That is just one instance that serves as a cautionary reminder of the pitfalls of intellectual arrogance. It highlights the importance of intellectual humility, the willingness to acknowledge gaps in one’s knowledge, and the openness to consider alternative perspectives. In fields where expertise is valued, individuals who demonstrate humility and a commitment to continuous learning are more likely to earn respect and credibility among their peers. Conversely, those who persist in their overconfidence risk alienating others, making poor decisions, and stagnating in their professional development.

The phenomenon of unwavering confidence in the face of factual inaccuracies should be surprising but we all face it daily everywhere we turn. While confidence can be a valuable asset in various contexts, it must be balanced with competence, humility, and a commitment to intellectual honesty. Individuals who recognize the limitations of their knowledge, remain open to new information, and approach their work with humility are better equipped to navigate complex challenges and contribute meaningfully to their fields and the people they serve.

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Do you have a radical thinker on your team and, if not, why?

When you think about radical thinkers you often think of people who inhabit the fringes of society, where their unconventional ideas are free to flourish away from the constraints of mainstream thought. You may think of people found in various domains, from academia and technology hubs to grassroots movements and avant-garde artistic circles. These types of people add value to your team or business and also are found in more mainstream businesses including law firms, hospitals, or even at a hardware shop; it’s not what you do, but how you approach it. These are people who think differently than and therefore bring different ideas and processes you night not think of to the table.

These types of individuals possess a unique ability to challenge the status quo, disrupt established norms, and envision alternative futures. In business, radical thinkers play a crucial role in driving innovation and pushing the boundaries of what’s possible. Their willingness to question assumptions and explore uncharted territory can lead to groundbreaking insights and transformative breakthroughs that propel organizations forward. They live outside of the echo chamber that can stall leadership when everyone instantly agrees with every idea, thereby never really trying anything new.

In my world, law, it may not seem like it, but it took radical thinking for there to be lawyer advertising (I’m not saying all radical thoughts turn out great when every billboard on a roundtrip reflects that once radical thought!) or for certain types of flat fee or alternative billing structures. It also is reflected in what has only recently been allowed with alternative business structures, which allow non-lawyers to be owners of law firms. There already are many law firms that look different than a traditional firm because of this type of thinking.

One of the key reasons why radical thinkers are essential in business is their capacity to inspire creativity and spark innovation. By thinking outside the box and challenging conventional wisdom, they open up new avenues of exploration and experimentation that you never would have thought of. Radical thinkers inject fresh perspectives and unconventional ideas into the mix, catalyzing the creative process and driving meaningful change.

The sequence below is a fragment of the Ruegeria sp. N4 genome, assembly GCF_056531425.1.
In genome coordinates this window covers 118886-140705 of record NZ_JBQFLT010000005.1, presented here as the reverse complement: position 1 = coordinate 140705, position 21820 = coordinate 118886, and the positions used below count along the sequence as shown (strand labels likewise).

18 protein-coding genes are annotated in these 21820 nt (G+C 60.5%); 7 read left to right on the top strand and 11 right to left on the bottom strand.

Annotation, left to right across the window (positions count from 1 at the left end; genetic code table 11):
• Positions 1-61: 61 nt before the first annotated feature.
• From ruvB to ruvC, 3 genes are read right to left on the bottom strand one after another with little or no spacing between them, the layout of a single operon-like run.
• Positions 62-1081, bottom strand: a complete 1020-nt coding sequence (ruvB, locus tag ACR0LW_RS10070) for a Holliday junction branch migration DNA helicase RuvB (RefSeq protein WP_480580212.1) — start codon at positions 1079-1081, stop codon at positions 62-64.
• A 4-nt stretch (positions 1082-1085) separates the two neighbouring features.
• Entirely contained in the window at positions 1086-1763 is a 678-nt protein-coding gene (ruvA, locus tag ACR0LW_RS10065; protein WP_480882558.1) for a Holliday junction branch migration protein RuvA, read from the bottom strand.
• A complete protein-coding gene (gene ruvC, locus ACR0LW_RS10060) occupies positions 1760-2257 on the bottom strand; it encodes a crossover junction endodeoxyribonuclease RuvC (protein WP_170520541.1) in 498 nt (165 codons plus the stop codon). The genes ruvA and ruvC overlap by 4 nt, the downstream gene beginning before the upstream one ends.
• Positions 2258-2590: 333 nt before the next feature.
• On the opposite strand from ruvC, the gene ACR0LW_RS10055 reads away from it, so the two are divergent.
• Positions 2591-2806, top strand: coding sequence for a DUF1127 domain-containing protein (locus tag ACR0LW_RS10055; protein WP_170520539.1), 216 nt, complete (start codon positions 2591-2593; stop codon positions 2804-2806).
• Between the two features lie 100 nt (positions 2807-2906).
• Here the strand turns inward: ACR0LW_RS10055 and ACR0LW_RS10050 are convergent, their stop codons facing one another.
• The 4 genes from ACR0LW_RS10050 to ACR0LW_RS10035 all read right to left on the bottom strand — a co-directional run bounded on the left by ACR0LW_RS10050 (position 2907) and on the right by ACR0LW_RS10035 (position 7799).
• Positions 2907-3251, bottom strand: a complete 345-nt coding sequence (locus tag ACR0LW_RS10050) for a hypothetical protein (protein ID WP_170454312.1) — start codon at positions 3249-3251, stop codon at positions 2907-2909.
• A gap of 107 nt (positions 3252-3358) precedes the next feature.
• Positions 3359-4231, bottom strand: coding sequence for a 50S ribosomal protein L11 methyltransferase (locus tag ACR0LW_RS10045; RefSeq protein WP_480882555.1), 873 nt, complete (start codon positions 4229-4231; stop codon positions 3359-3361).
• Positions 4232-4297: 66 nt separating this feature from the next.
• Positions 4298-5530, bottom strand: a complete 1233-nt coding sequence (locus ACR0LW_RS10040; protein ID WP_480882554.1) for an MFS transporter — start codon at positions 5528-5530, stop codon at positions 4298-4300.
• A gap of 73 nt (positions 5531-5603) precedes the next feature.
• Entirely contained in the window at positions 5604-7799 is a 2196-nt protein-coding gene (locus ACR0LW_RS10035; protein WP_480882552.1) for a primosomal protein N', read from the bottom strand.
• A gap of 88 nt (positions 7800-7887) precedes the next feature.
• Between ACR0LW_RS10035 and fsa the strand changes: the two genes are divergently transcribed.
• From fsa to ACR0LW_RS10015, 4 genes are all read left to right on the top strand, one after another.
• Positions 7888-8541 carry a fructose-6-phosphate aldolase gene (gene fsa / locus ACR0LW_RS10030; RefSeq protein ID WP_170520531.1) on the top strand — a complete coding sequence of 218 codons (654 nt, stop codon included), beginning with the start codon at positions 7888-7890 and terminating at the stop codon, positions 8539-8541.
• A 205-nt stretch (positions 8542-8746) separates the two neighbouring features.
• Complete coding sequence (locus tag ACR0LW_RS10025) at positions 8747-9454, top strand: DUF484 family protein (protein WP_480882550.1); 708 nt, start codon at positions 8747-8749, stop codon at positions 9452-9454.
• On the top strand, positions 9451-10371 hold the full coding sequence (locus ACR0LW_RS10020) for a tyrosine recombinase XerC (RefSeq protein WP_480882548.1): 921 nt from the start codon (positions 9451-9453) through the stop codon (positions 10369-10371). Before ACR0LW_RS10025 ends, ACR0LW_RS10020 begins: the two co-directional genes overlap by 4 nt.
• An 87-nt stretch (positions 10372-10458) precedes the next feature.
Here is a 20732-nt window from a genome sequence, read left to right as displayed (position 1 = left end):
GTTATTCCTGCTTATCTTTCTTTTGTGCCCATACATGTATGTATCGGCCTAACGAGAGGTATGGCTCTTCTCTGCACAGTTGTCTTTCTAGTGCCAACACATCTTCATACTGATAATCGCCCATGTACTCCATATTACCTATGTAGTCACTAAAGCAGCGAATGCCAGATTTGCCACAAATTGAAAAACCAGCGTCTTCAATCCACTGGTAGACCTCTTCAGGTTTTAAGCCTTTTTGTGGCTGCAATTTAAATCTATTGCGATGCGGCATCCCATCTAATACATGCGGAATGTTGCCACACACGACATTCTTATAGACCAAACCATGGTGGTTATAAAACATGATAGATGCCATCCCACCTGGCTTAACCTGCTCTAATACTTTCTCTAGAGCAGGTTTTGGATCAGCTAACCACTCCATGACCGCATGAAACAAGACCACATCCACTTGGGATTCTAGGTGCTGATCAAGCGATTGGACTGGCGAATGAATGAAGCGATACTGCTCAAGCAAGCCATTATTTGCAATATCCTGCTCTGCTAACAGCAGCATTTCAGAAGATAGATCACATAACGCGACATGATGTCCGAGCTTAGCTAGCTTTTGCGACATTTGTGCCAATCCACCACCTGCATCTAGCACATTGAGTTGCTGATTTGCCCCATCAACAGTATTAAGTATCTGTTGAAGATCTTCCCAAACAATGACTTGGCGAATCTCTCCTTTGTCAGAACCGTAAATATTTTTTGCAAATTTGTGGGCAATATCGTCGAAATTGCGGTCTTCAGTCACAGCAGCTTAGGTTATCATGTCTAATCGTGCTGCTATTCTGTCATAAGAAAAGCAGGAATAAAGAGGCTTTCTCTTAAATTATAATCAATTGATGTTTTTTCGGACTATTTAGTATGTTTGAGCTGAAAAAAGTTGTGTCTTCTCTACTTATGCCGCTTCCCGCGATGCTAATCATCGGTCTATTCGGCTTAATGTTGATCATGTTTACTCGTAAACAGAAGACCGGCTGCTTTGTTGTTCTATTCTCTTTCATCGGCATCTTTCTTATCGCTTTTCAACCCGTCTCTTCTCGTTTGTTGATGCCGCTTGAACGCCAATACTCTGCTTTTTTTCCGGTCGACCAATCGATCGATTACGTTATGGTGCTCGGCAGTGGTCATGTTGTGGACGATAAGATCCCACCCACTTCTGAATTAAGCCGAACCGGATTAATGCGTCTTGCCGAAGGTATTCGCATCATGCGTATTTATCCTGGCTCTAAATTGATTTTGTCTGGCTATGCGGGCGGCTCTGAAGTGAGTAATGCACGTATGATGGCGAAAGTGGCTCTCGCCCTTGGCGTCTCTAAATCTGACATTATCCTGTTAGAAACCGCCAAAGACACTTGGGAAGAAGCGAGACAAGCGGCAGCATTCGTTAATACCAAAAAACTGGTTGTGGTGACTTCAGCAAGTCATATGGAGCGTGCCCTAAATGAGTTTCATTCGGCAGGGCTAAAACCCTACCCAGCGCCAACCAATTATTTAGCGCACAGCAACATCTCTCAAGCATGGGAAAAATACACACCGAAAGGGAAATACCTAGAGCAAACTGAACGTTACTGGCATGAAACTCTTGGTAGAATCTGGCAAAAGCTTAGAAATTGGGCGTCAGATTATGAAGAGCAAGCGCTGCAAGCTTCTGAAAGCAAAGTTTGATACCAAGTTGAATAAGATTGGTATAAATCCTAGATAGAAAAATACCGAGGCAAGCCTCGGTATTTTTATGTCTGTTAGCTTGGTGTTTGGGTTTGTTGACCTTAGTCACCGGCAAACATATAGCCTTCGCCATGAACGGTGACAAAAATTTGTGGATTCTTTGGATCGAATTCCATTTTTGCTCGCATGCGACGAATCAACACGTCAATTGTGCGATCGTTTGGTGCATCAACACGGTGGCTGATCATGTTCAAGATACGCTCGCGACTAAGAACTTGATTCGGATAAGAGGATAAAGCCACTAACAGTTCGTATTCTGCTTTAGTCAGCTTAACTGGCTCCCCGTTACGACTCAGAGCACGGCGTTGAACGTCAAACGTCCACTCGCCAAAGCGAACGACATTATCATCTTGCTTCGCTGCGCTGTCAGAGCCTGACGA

Radical thinkers often achieve organizational transformation including in environments with strong resistance to change. Their disruptive ideas ignite a spark of revolution resulting in change. Questioning entrenched practices and pushing for new ways of thinking helps businesses consider new and different options and adapt to the ever evolving business world. Whether it’s reimagining outdated business models or challenging entrenched corporate cultures, radical thinkers are instrumental in driving change.

Radical thought also fosters a culture of continuous learning and adaptation within organizations. By challenging the status quo these people thinking far outside the box encourage the rest of us to question assumptions and explore alternative approaches. This culture of experimentation fuels innovation and enables businesses to respond more effectively to unforeseen challenges and disruptions. By embracing uncertainty and encouraging creative problem-solving, radical thinkers help organizations build resilience and agility in the face of adversity.

Radical thinkers are essential in business because they inspire innovation, drive organizational transformation, foster a culture of continuous learning, and provide the foresight needed to navigate an uncertain future. By challenging the status quo and pushing the boundaries of conventional wisdom, they help businesses stay ahead of the curve and seize opportunities for growth and development. Embracing radical thinking can come with challenges, but the potential rewards in terms of innovation, resilience, and strategic advantage make it an indispensable asset for businesses. If you don’t have a radical thinker on your team it’s to the detriment of you and your business.

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Be open to inspiration when it strikes

Inspiration does not come when it’s convenient. Inspiration does not care about the time of day, your schedule, or if you’re busy at the moment. When it come it comes and you need to pay attention. If you don’t, it’s to your own detriment.